The Norwegian Government has defined the high North as its most important strategic foreign policy area. Presence and knowledge are key elements. GoNorth has completed two expeditions into the Arctic Ocean, using the research icebreaker Kronprins Haakon and the University of Bergen ROV Ægir as main platforms. The seminar will concentrate on this summer’s expedition along the mid sea ridge northwest of Svalbard, where the scientists discovered hydrothermal vent fields that have never previously been explored.

  • Presentation of GoNorth – background and mission, by Gunnar Sand, Vice president of SINTEF and project manager of GoNorth
  • GoNorth’s scientific plan – what we want to explore, by Rolf Mjelde, professor at UiB and member of the GoNorth management team
  • The 2023 expedition – covering the mid sea ridge and the hydrothermal vent fields, by Rolf Birger Pedersen, professor at UiB and 2023 cruise leader
  • GoNorth into the future – where do we go from here, by Øyvind Paasche and Margit Simon, research manager and senior researcher at NORCE, and future GoNorth managers

Hanne Sagen will co-chair the event on behalf of NVP.

More information at the UiB website.

Practical information

  • The event will be held in English
  • The event is free and open to all
  • There will be refreshments served outside the auditorium Egget from 16.00
  • The event starts at 16.30, and is estimated to last for two hours
  • Egget is in the Studentsenter, Parkveien 1.

“Science Diplomacy in the Arctic” project from AE-Bergen Hub topic of SAPEA podcast

400 000 NOK grant from UArctic secures further research

The project commissioned by the Academia Europaea Bergen Hub, “The Future of Science Diplomacy in the Arctic”, is the topic of a recent episode of the SAPEA podcast. “Genuinely one of the most important topics I’ve ever discussed on this podcast”, says Toby Wardman, host of the SAPEA podcast, about his discussion with project manager Ole Øvretveit and AE-Bergen Hub director Eystein Jansen.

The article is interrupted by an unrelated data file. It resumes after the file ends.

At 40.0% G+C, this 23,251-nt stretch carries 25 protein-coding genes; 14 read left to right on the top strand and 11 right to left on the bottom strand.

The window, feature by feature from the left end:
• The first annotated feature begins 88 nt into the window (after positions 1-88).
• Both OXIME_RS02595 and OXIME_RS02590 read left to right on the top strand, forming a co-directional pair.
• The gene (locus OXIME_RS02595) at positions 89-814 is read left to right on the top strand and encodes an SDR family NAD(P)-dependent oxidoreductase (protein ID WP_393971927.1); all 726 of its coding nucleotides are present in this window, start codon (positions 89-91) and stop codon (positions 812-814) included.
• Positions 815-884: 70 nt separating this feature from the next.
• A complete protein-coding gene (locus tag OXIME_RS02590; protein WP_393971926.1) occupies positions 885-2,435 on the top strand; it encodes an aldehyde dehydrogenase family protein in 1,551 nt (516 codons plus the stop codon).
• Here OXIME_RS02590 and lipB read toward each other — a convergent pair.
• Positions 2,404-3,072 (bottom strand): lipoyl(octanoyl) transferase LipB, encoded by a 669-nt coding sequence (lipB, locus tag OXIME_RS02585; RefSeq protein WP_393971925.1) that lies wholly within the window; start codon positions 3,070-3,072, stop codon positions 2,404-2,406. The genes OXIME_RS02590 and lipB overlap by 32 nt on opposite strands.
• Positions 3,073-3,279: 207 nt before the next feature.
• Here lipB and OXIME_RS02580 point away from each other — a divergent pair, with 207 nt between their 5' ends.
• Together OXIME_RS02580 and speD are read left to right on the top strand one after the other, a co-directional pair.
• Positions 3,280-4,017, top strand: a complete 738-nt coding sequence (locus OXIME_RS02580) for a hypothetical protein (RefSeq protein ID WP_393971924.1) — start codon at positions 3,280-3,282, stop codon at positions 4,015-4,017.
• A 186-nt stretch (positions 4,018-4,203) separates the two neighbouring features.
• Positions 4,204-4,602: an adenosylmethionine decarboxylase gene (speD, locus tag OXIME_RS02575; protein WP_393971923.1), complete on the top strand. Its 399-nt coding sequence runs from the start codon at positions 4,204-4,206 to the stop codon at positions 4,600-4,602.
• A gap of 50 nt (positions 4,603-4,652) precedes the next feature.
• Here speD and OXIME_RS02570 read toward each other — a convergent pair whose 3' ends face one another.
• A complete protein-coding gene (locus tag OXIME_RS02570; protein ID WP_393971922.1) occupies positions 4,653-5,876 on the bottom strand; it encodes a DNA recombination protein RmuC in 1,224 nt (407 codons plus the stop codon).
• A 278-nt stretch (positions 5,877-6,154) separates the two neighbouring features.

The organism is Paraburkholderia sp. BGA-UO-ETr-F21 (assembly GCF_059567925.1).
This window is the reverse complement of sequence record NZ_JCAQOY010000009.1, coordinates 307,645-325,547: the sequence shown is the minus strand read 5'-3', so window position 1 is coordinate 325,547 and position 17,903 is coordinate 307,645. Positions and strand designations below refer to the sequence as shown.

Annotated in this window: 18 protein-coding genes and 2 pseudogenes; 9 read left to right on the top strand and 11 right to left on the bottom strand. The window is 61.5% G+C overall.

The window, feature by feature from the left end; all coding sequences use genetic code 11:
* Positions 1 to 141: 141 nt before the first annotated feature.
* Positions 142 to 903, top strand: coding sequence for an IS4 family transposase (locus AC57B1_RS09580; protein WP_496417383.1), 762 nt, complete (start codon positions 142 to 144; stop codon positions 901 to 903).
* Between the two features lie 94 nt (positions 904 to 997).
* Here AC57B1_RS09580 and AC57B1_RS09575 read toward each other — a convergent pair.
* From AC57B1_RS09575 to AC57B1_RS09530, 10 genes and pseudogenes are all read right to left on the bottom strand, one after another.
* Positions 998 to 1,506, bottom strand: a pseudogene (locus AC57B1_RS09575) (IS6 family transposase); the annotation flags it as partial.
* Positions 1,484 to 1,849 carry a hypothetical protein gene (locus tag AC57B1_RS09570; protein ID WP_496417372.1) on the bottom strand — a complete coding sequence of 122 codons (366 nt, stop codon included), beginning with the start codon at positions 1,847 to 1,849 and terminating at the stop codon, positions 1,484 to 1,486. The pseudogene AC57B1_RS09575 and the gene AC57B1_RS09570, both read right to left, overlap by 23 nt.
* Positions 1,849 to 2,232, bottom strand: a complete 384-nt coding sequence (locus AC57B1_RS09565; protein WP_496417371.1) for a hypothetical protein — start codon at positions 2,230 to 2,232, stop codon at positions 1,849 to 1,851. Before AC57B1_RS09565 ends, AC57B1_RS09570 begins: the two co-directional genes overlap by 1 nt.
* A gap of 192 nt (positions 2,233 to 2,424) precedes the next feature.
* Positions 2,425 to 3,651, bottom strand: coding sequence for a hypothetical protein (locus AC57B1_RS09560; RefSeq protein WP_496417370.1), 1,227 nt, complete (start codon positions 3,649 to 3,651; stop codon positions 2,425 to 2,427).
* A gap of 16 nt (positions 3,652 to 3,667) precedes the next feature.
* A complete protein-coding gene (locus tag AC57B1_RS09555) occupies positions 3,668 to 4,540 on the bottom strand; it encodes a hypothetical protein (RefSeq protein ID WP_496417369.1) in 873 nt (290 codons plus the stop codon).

The podcast starts with some general information about the Arctic and how it is governed by the 8 Arctic countries, as well as the function of the Arctic Council. This as a background for the discussion on the current state of Scientific Diplomacy in the Arctic and the current lack of exchange of scientific data from the Arctic as a consequence of the Russian invasion of Ukraine.

Climate data missing

– In the absence of complete climate data from the Arctic, if a situation where Russian climate date are missing continues several years, we’ll miss data on the state of the permafrost, the emission of greenhouse gasses from the permafrost, the reflectivity of the planet and the speed of the changes, AE-Bergen Hub director Eystein Jansen says in the podcast.

– Is there any kind of unified view in the scientific community in terms of how to handle this situation, Wardman asks in the podcast.

Ole Øvretveit

Ole Øvretveit, Manager of Arctic Science diplomacy project, Academia Europaea

– My impression from the people I’ve talked to for our report, is that everybody has the deepest understanding that there needs to be strong reactions from the West against the Russian invasion of Ukraine. It is still unprecedented that science collaboration has been shut down overnight as a part of sanctions, Ole Øvretveit says.

You can be updated on several other aspects of this topic from podcast, available from the SAPEA website, but also on Spotify and YouTube.

Earlier this spring, “The Future of Science Diplomacy in the Arctic” project from the AE-Bergen Hub was also awarded a grant of 400 000 NOK from UArctic, for further research on the topic.  

This project was initiated in the autumn of 2022, and has already resulted in a side-event at the Arctic Frontiers Conference, and a report that will be available in early autumn. The grant from UArctic will secure the continuity of the project, as well as open new avenues of research and new partnerships.

The summary of the project reads: “The tight connection between science and diplomacy in the Arctic has traditionally helped reduce geopolitical tensions and facilitated international resource management. However, after Russia’s invasion in Ukraine, the Russo-western relationship has entered an ice-cold face. Due to the war and international sanctions, science, science-informed decisions, and science diplomacy suffer severely. Reduced international Arctic science collaboration may have severe consequences for climate research and other important scientific topics like social science and ocean ecosystems.